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Tata group will not walk away from Bengal: Ratan Tata


Outgoing Chairman of Tata Sons Ratan Tata today said there is still a possibility of locating a Tata Motors factory somewhere in West Bengal, but can be done only when "there is friendliness at the political level".

He was responding to the shareholders' questions relating to the abandoned Nano car factory at Singur at the AGM of Tata Global Beverages.

Tata said: "It is something that does not bring anger to me. But there is a sense of sadness because we could not bring it here."

"The case is now sub-judice and we will honour the outcome and respect the wishes of the Bengal government. Who knows, there could be a Tata Motors factory somewhere in Bengal and hopefully we welcome that," he said.

On his involvement with Bengal, he said, "I enjoyed, in fact, a great sense of satisfaction during interaction with the shareholders. The people of Bengal are friendly and warm. I had lived for six years in Jamshedpur and often used to visit Kolkata during which time an affinity had developed. That is why we wanted to bring a car factory here.

"Only when there is friendliness at the political level, we will think of it. We are an Indian group. We have no bias and prejudice. The group will not walk away from Bengal," Tata said.

It was the last appearance of Ratan Tata as the chairman of the company at the AGM.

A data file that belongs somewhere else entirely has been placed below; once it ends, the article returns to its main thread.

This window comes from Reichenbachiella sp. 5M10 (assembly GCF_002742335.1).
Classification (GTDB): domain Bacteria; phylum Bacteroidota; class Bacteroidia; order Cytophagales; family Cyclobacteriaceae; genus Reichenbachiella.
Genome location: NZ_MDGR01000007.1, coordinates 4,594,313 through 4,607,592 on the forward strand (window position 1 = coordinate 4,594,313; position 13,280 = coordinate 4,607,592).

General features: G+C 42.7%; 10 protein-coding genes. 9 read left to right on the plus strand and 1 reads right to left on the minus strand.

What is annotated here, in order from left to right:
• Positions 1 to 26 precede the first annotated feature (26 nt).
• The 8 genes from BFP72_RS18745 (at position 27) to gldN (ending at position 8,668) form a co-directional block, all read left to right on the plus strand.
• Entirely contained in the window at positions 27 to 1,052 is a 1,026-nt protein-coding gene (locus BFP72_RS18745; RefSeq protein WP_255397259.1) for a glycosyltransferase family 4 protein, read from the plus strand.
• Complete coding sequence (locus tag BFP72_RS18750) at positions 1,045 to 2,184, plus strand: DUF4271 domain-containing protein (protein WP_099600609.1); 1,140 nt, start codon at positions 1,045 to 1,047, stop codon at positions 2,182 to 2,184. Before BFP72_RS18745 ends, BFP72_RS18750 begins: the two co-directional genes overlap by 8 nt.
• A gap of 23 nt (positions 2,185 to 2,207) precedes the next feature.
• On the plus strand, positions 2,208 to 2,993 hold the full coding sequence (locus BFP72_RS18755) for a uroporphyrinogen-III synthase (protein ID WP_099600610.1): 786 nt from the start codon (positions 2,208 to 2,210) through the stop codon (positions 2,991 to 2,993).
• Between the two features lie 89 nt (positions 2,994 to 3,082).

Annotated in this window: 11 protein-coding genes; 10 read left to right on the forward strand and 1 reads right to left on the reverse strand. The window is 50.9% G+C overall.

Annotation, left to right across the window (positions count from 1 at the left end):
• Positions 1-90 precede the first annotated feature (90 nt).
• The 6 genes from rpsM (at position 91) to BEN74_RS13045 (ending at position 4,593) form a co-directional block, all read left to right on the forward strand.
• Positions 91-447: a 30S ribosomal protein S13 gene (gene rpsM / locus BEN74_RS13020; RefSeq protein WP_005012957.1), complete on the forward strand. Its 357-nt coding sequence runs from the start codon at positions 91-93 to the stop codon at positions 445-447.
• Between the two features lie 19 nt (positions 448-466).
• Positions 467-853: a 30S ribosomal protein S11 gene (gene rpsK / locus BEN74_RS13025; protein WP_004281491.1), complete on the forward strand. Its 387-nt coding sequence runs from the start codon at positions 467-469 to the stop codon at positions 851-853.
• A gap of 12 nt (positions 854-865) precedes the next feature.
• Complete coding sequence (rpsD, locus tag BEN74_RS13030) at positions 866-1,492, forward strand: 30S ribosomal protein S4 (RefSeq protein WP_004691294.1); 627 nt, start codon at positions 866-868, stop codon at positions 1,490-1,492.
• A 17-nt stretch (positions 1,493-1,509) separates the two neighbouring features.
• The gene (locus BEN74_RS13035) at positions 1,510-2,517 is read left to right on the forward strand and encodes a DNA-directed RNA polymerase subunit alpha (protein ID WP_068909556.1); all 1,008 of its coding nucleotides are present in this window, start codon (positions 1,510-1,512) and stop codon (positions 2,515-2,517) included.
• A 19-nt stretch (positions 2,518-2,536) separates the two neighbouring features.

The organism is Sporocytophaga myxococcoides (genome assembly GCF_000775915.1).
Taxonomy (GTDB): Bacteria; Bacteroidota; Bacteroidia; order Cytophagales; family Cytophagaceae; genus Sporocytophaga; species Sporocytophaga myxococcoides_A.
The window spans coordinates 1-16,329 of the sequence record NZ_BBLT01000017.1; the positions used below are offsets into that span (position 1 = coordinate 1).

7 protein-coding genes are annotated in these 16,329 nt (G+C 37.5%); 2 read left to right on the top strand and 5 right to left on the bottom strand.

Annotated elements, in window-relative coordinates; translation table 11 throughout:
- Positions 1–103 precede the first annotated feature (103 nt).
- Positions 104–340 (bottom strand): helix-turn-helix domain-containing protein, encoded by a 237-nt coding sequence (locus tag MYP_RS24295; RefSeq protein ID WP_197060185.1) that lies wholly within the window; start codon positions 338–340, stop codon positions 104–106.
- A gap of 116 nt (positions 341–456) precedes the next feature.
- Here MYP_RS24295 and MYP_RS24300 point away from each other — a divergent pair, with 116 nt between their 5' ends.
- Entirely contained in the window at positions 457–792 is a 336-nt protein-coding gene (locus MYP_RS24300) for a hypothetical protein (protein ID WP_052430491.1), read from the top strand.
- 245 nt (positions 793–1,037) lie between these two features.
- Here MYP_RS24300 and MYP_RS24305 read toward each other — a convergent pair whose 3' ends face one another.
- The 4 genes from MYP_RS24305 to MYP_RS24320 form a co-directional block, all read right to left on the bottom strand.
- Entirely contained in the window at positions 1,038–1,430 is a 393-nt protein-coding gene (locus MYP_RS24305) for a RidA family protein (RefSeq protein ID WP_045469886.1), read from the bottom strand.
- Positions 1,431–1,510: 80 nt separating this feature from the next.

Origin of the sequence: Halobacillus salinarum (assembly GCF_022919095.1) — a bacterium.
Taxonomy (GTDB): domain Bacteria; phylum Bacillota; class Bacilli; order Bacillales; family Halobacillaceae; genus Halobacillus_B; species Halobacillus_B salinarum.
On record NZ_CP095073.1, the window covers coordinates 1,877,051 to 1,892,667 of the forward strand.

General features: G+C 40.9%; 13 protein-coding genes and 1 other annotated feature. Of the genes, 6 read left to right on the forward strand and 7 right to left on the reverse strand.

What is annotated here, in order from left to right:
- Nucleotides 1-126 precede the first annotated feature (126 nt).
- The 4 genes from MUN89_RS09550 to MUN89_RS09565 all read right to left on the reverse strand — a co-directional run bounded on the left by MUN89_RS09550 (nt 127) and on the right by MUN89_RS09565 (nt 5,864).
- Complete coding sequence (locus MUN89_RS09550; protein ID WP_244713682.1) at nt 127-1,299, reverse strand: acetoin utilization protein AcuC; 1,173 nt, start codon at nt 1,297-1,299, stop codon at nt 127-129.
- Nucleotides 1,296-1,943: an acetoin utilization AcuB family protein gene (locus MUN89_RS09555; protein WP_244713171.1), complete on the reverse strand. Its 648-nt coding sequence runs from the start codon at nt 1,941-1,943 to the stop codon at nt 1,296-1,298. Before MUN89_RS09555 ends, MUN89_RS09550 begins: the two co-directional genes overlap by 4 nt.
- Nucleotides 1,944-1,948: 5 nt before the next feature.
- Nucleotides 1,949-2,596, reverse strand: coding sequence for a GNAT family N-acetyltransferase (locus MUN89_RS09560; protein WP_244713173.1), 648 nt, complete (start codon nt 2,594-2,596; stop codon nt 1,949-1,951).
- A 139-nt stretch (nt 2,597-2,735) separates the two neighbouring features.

Describing himself as a "very emotional person", Tata said, "This is an emotional meeting for me. I will be back sitting with you in future. I will carry back the warmth and affection showed towards me and I will remember it till the end of my life."

Tata Motors had earlier planned the mother plant of its dream small car project, later named  Nano, to be set up at Singur in the state.

The erstwhile Left Front government under the chief ministership of Buddhadeb Bhattacharya acquired close to 1,000 acre in 2006 under the land acquisition act of 1894  for the mother plant and the vendor park.

The then principal opposition party Trinamool Congress led by Mamata Banerjee agitated against the land allotment.

It contended that 400 acre were acquired from farmers who unwillingly parted with their land and it should be returned to them.

Banerjee had said the plant could come up on 600 acre and the vendor park could be located elsewhere near to the plant.

With none of the three parties relenting from their stands, Tata Motors finally decided to abandon the project in October 2008.

With Trinamool Congress coming to power in 2011, the state government moved the court seeking return of 400 acres to the farmers.

The case is pending with the Supreme Court.